social anxiety supportI’m glad to see that social anxiety is a disorder/condition that is coming into the public eye more and more, and that people are finding ways to get social anxiety support.

That it’s not just someone “being shy” and that there’s no way to do something about it, that it’s “just the way you are”.

I was so happy to find out that I had social anxiety disorder AND that there was something to do about it.

It felt like the weight of the world rolled off my shoulders, and that other people had figured out how to overcome shyness and social anxiety.

If you don’t know that you have it, then it’s hard to get help.

So in all honesty, I think now that’s the hardest “step”, because you might not realize you have it.

After that – the hardest decision and step is to decide to get social anxiety support – once you’ve realized you have the condition or are diagnosed with it.

So when should you start getting some real-deal, social anxiety support?


Right now.

Don’t even think about it…just do it, get the social anxiety support that you need, that you DESERVE.

All you’ve been doing is thinking and thinking…and thinking. And it’s gotten you nowhere.  No more thinking will solve your problems with social phobia.

It’s time to take action and seek out help.  I don’t care if you buy some books on social anxiety, want to join a support forum, find a therapist or social anxiety coach who knows how to deal with it, or even if you feel that you need to take medication to start.

(Note that I don’t believe medication to be a viable solution long-term for social anxiety, that is up to you, and I’m not qualified to give you medical advice on taking medication.)

Procrastination is one of the biggest symptoms of social anxiety, and dwelling on whether or not you should do something or not.

Know that a lack of action, is a symptom of your social phobia, so act in spite of it, and start getting some social anxiety support, right now.

Primary Types of Support

Books: There are lots of good books to start reading and doing the exercises within.  Some books focus on behavioral/exposure techniques only and others on cognitive therapy approaches.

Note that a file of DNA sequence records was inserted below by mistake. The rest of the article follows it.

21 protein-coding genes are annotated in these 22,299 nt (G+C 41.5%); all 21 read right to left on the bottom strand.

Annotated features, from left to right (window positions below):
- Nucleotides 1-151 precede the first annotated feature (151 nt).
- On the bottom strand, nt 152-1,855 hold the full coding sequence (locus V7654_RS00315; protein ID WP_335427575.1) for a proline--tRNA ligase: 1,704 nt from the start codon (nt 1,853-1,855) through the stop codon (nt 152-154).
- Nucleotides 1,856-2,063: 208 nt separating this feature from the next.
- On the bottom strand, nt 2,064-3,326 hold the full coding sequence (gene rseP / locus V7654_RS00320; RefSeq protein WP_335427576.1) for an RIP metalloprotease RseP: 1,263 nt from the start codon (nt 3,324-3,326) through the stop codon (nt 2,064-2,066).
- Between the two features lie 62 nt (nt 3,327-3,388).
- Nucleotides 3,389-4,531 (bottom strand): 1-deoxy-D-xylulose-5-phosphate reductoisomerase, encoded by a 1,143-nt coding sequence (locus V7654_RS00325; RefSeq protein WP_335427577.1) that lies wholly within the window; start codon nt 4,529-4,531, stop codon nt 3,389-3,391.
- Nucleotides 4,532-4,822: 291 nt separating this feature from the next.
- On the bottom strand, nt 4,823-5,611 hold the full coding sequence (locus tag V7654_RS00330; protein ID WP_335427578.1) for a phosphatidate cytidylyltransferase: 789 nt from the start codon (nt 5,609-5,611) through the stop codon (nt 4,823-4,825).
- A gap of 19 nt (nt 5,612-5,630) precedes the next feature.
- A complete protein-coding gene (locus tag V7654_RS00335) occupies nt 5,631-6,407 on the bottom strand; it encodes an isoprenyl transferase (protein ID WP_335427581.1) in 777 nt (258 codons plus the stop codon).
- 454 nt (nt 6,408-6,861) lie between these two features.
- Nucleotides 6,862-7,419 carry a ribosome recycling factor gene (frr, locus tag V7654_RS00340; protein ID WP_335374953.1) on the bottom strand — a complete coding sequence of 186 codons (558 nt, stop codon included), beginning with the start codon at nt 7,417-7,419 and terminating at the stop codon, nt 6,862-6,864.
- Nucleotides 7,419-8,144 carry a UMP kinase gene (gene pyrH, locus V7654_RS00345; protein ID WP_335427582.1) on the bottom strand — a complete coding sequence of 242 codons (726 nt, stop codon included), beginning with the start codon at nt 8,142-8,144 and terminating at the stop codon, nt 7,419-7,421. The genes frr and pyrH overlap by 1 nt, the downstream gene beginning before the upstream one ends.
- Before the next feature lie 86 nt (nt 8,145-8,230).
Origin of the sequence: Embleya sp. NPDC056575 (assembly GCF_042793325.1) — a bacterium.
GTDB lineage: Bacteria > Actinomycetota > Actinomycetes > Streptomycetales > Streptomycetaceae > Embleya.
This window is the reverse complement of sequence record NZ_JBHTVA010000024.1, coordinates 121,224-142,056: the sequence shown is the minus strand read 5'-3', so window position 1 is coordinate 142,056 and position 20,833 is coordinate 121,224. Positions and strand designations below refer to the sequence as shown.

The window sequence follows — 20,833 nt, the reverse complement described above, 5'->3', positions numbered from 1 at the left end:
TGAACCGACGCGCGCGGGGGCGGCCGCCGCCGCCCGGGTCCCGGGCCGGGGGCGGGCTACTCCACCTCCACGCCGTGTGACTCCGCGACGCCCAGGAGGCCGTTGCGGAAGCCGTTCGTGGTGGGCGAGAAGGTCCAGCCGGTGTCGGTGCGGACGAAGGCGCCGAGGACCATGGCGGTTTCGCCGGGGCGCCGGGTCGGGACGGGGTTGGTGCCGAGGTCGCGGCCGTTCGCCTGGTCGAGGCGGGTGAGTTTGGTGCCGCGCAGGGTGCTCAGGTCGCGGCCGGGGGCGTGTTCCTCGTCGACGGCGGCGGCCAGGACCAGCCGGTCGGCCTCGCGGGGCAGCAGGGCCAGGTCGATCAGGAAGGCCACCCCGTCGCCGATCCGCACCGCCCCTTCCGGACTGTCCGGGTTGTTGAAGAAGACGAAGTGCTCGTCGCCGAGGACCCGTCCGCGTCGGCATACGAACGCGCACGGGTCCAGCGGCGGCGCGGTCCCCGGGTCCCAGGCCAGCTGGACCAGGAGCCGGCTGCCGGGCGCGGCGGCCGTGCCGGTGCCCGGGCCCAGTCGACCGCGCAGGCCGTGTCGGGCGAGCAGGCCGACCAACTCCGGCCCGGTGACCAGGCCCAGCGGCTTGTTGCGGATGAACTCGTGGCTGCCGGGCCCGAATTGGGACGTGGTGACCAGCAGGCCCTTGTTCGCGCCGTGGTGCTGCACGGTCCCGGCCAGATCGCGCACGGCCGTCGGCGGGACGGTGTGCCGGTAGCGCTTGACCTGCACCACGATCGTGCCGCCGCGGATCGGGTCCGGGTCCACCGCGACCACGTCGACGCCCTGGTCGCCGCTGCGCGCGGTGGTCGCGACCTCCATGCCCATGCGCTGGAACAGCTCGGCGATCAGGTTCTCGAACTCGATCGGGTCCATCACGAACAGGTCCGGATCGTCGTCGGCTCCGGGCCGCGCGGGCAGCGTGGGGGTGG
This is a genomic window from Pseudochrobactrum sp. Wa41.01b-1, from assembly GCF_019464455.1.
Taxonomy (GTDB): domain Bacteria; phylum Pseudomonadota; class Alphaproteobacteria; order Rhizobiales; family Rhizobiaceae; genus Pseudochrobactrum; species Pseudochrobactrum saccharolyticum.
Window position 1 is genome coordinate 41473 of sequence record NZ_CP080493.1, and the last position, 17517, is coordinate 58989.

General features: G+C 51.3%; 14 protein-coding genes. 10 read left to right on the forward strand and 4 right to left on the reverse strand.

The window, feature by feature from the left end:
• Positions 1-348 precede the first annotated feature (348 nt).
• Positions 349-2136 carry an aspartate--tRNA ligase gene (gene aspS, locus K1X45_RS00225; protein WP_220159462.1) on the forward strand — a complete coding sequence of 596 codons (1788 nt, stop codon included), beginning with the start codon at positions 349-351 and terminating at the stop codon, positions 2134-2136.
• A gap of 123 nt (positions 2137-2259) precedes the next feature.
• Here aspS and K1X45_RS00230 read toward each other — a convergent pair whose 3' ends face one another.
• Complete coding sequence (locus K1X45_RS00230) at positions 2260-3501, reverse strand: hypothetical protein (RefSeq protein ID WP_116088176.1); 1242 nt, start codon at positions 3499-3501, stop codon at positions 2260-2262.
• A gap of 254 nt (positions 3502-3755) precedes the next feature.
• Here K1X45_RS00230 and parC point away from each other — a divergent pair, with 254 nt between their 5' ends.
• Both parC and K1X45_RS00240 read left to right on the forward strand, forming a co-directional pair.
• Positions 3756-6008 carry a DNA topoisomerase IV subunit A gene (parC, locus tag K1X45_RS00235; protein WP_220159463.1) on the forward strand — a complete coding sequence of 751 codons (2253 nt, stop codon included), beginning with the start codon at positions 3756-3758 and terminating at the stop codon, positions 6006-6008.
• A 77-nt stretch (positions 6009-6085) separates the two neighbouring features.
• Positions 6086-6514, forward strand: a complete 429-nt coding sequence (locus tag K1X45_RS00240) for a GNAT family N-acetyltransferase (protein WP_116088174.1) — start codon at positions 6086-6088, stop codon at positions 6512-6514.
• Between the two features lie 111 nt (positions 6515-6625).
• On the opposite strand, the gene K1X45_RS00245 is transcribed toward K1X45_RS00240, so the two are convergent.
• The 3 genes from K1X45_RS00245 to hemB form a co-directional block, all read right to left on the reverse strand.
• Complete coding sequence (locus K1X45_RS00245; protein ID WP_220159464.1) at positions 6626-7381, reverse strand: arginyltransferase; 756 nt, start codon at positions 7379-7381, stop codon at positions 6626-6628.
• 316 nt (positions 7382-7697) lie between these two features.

You can check out my resources page, for what I recommend, or search  Amazon for “social anxiety”.

Medication:  I generally take a pretty firm stance on not relying on medication to overcome social anxiety.  But if you feel that’s where you’d like to start, that’s up to you, if you really feel you need it.

From what I’ve experienced and read about other’s experiences with social anxiety, most people find that in the long-term, medication doesn’t help them beat social phobia.

However, I have seen a few cases, but those people were still taking the medication.

Therapy: this is one of your best options, in my opinion.

Cognitive behavior therapy is standard treatment for social anxiety.  Though it doesn’t work for everyone, it works very well for some.

I think it’s important not just to find a qualified therapist, but also one who has dealt with social anxiety specifically.  I advocate more modern behavioral therapies like Acceptance & Commitment Therapy or Mindfulness-Based Cognitive

Therapy over standard/traditional CBT.

CoachingWhile some therapy approaches (though not all) put the therapist and client on different levels, and that the client needs to be “fixed”, coaching takes a different approach.

In a coaching relationship, the coach sees the client as very resourceful, and that the answers lie within them.

It’s a process of exploration into possibilities for new perspectives, beliefs and action, so that the client can live the life they want, no matter if fear or anxiety shows up or not.

I think a blending of therapy and coaching is a powerful combination, and that’s the approach I use, blending Acceptance & Commitment Therapy with supportive coaching, in working with people that have social phobia.

As a former sufferer myself, I also understand social anxiety disorder, inside-out.

No matter what you decide to do, choose to help yourself by taking the next step, whatever that is for you, in overcoming social anxiety.

Best of luck and you can always contact me for any questions and check out my YouTube Channel for videos on my talking about social anxiety.

If you think social anxiety coaching might be for you, feel free to read about coaching with me here.

You can also enroll in the DSA home-recovery program to finally learn how to “be rid of” social anxiety for good.

    3 replies to "Social Anxiety Support – How To Get Help Now"

    • Social anxiety

      Really Amazing….!

    • Athena

      I so agree with you about medication and using it as a last, last resort because it usually comes with harmful side effects and the last thing you want is to have to deal with another problem right?
      Great tips given here David. Thanks.

      • David H.

        That’s right. Of course I don’t judge if someone wants to used meds though, it’s their life and if they feel that’s the route they want to take, they should. Unfortunately with social anxiety, they don’t seem to work long-term from all I’ve read.

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